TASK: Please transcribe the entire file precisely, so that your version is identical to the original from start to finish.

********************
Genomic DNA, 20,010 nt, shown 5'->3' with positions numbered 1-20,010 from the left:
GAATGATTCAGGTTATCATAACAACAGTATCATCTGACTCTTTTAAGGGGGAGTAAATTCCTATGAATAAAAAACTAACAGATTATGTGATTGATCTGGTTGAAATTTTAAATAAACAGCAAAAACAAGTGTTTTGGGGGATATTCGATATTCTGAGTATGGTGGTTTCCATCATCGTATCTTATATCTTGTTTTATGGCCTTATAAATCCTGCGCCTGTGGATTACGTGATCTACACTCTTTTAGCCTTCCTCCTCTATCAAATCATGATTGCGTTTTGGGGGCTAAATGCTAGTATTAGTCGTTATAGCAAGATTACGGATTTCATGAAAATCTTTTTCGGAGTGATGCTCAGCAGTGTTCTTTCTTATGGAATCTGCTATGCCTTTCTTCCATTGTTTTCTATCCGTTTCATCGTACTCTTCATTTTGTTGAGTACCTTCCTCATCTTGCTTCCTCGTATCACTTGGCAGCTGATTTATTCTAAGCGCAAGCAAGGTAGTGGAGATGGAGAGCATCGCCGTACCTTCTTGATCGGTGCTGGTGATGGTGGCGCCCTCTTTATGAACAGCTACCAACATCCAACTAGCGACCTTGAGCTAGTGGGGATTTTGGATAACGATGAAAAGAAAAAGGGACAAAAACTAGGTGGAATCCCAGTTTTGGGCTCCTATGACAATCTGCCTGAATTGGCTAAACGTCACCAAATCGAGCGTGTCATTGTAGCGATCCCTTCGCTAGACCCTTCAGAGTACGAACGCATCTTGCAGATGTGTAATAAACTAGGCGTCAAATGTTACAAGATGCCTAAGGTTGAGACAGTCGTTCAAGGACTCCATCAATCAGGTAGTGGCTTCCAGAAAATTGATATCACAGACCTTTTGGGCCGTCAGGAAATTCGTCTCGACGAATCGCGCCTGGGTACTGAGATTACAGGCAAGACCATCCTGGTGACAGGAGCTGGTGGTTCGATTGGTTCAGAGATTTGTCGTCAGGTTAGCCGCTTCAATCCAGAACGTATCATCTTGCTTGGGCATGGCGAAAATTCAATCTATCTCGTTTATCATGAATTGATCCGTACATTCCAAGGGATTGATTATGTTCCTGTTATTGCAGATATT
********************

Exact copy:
Genomic DNA, 20,010 nt, shown 5'->3' with positions numbered 1-20,010 from the left:
GAATGATTCAGGTTATCATAACAACAGTATCATCTGACTCTTTTAAGGGGGAGTAAATTCCTATGAATAAAAAACTAACAGATTATGTGATTGATCTGGTTGAAATTTTAAATAAACAGCAAAAACAAGTGTTTTGGGGGATATTCGATATTCTGAGTATGGTGGTTTCCATCATCGTATCTTATATCTTGTTTTATGGCCTTATAAATCCTGCGCCTGTGGATTACGTGATCTACACTCTTTTAGCCTTCCTCCTCTATCAAATCATGATTGCGTTTTGGGGGCTAAATGCTAGTATTAGTCGTTATAGCAAGATTACGGATTTCATGAAAATCTTTTTCGGAGTGATGCTCAGCAGTGTTCTTTCTTATGGAATCTGCTATGCCTTTCTTCCATTGTTTTCTATCCGTTTCATCGTACTCTTCATTTTGTTGAGTACCTTCCTCATCTTGCTTCCTCGTATCACTTGGCAGCTGATTTATTCTAAGCGCAAGCAAGGTAGTGGAGATGGAGAGCATCGCCGTACCTTCTTGATCGGTGCTGGTGATGGTGGCGCCCTCTTTATGAACAGCTACCAACATCCAACTAGCGACCTTGAGCTAGTGGGGATTTTGGATAACGATGAAAAGAAAAAGGGACAAAAACTAGGTGGAATCCCAGTTTTGGGCTCCTATGACAATCTGCCTGAATTGGCTAAACGTCACCAAATCGAGCGTGTCATTGTAGCGATCCCTTCGCTAGACCCTTCAGAGTACGAACGCATCTTGCAGATGTGTAATAAACTAGGCGTCAAATGTTACAAGATGCCTAAGGTTGAGACAGTCGTTCAAGGACTCCATCAATCAGGTAGTGGCTTCCAGAAAATTGATATCACAGACCTTTTGGGCCGTCAGGAAATTCGTCTCGACGAATCGCGCCTGGGTACTGAGATTACAGGCAAGACCATCCTGGTGACAGGAGCTGGTGGTTCGATTGGTTCAGAGATTTGTCGTCAGGTTAGCCGCTTCAATCCAGAACGTATCATCTTGCTTGGGCATGGCGAAAATTCAATCTATCTCGTTTATCATGAATTGATCCGTACATTCCAAGGGATTGATTATGTTCCTGTTATTGCAGATATT